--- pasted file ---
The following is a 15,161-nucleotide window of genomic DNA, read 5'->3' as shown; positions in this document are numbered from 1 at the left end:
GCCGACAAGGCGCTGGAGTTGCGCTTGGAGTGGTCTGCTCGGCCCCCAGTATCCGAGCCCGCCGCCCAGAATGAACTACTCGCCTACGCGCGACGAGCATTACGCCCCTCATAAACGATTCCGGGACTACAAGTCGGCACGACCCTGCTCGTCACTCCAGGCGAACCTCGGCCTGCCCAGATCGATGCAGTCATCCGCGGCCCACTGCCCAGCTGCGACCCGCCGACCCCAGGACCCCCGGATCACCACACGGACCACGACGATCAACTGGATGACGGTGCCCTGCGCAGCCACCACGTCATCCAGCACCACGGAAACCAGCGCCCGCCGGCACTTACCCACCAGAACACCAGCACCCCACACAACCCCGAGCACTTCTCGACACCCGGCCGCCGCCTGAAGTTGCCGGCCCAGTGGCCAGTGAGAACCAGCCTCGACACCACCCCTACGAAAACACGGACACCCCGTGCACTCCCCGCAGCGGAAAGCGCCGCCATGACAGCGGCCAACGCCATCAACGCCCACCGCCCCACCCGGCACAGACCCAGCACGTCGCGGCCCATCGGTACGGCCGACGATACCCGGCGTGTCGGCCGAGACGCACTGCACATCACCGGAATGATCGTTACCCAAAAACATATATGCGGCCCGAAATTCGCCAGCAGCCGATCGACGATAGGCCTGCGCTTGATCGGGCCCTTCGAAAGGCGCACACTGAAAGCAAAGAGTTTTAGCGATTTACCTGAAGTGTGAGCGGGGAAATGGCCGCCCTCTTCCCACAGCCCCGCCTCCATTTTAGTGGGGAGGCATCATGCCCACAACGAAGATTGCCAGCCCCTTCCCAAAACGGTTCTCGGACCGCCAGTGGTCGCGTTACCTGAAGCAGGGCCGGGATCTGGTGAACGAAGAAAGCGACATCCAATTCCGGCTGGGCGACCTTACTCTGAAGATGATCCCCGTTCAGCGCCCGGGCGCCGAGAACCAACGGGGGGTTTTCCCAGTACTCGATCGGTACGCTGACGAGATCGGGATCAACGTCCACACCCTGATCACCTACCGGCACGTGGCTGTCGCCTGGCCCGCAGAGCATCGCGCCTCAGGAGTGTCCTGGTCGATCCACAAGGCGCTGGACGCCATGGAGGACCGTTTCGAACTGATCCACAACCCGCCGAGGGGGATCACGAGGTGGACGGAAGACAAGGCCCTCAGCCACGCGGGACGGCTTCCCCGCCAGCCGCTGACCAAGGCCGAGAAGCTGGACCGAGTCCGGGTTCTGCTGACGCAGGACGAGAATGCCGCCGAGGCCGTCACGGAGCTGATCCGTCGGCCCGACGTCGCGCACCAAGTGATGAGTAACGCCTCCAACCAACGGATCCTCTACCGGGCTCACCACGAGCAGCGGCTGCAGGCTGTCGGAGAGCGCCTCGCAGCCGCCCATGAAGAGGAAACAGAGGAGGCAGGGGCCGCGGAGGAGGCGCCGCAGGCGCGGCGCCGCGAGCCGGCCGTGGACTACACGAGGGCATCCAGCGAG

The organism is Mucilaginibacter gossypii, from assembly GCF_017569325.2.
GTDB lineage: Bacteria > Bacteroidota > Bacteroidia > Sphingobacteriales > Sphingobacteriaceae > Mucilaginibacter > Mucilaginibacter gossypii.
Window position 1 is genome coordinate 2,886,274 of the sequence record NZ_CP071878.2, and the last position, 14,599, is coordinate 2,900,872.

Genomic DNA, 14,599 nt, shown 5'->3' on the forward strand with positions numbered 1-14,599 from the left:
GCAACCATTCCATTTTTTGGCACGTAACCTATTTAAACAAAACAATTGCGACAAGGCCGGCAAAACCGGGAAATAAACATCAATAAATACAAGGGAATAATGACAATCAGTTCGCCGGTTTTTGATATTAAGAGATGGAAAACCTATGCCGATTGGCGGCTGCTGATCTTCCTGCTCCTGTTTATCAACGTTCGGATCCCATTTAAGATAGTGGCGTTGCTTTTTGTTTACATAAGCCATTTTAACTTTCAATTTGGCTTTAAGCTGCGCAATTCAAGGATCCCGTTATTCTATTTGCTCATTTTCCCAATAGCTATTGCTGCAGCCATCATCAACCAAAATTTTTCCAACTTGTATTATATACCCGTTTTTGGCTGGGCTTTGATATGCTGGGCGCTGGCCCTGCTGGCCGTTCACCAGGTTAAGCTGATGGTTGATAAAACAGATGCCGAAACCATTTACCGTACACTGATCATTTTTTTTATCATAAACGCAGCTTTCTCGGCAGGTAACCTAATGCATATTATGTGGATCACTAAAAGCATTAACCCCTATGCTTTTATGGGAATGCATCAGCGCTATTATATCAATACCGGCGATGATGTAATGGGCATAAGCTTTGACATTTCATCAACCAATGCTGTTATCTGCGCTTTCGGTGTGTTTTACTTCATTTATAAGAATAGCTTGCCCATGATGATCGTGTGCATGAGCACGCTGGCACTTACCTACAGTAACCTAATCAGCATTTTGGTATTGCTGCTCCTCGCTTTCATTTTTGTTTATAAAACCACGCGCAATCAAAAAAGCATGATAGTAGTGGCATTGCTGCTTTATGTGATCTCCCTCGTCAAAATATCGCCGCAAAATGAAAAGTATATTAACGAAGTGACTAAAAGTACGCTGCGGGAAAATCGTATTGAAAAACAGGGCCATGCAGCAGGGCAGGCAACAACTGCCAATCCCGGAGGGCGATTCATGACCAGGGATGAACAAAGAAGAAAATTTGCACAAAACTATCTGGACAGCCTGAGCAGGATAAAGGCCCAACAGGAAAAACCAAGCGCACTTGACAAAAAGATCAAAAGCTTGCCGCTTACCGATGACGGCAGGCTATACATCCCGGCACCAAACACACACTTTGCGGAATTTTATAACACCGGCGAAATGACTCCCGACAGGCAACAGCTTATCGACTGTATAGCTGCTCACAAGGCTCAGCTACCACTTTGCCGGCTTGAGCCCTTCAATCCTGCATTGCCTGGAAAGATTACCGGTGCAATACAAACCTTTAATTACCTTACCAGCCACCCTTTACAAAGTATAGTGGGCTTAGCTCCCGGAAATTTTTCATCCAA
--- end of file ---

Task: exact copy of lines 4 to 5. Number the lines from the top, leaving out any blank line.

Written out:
GTDB lineage: Bacteria > Bacteroidota > Bacteroidia > Sphingobacteriales > Sphingobacteriaceae > Mucilaginibacter > Mucilaginibacter gossypii.
Window position 1 is genome coordinate 2,886,274 of the sequence record NZ_CP071878.2, and the last position, 14,599, is coordinate 2,900,872.